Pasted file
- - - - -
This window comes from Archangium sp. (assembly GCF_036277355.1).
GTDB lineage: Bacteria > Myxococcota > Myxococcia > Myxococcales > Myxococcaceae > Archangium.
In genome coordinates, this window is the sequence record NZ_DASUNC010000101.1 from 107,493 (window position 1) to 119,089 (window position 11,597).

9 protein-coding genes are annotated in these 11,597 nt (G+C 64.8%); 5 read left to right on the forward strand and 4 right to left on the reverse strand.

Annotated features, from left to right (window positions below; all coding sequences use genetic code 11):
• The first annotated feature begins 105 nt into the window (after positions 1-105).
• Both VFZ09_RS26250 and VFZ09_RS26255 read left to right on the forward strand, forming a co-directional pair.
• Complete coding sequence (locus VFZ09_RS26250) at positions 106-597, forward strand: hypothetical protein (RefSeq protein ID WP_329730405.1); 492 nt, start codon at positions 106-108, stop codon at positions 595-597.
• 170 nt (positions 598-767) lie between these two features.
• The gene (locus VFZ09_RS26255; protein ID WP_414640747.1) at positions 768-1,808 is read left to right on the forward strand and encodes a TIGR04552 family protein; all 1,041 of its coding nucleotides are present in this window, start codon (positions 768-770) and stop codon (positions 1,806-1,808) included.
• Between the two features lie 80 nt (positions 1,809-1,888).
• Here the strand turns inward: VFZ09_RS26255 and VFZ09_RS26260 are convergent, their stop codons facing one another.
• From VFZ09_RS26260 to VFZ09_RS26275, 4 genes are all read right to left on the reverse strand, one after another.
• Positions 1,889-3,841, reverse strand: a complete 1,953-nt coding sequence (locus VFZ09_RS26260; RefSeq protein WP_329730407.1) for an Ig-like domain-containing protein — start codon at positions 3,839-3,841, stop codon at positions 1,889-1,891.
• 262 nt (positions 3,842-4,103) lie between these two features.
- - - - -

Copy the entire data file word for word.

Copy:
This window comes from Archangium sp. (assembly GCF_036277355.1).
GTDB lineage: Bacteria > Myxococcota > Myxococcia > Myxococcales > Myxococcaceae > Archangium.
In genome coordinates, this window is the sequence record NZ_DASUNC010000101.1 from 107,493 (window position 1) to 119,089 (window position 11,597).

9 protein-coding genes are annotated in these 11,597 nt (G+C 64.8%); 5 read left to right on the forward strand and 4 right to left on the reverse strand.

Annotated features, from left to right (window positions below; all coding sequences use genetic code 11):
• The first annotated feature begins 105 nt into the window (after positions 1-105).
• Both VFZ09_RS26250 and VFZ09_RS26255 read left to right on the forward strand, forming a co-directional pair.
• Complete coding sequence (locus VFZ09_RS26250) at positions 106-597, forward strand: hypothetical protein (RefSeq protein ID WP_329730405.1); 492 nt, start codon at positions 106-108, stop codon at positions 595-597.
• 170 nt (positions 598-767) lie between these two features.
• The gene (locus VFZ09_RS26255; protein ID WP_414640747.1) at positions 768-1,808 is read left to right on the forward strand and encodes a TIGR04552 family protein; all 1,041 of its coding nucleotides are present in this window, start codon (positions 768-770) and stop codon (positions 1,806-1,808) included.
• Between the two features lie 80 nt (positions 1,809-1,888).
• Here the strand turns inward: VFZ09_RS26255 and VFZ09_RS26260 are convergent, their stop codons facing one another.
• From VFZ09_RS26260 to VFZ09_RS26275, 4 genes are all read right to left on the reverse strand, one after another.
• Positions 1,889-3,841, reverse strand: a complete 1,953-nt coding sequence (locus VFZ09_RS26260; RefSeq protein WP_329730407.1) for an Ig-like domain-containing protein — start codon at positions 3,839-3,841, stop codon at positions 1,889-1,891.
• 262 nt (positions 3,842-4,103) lie between these two features.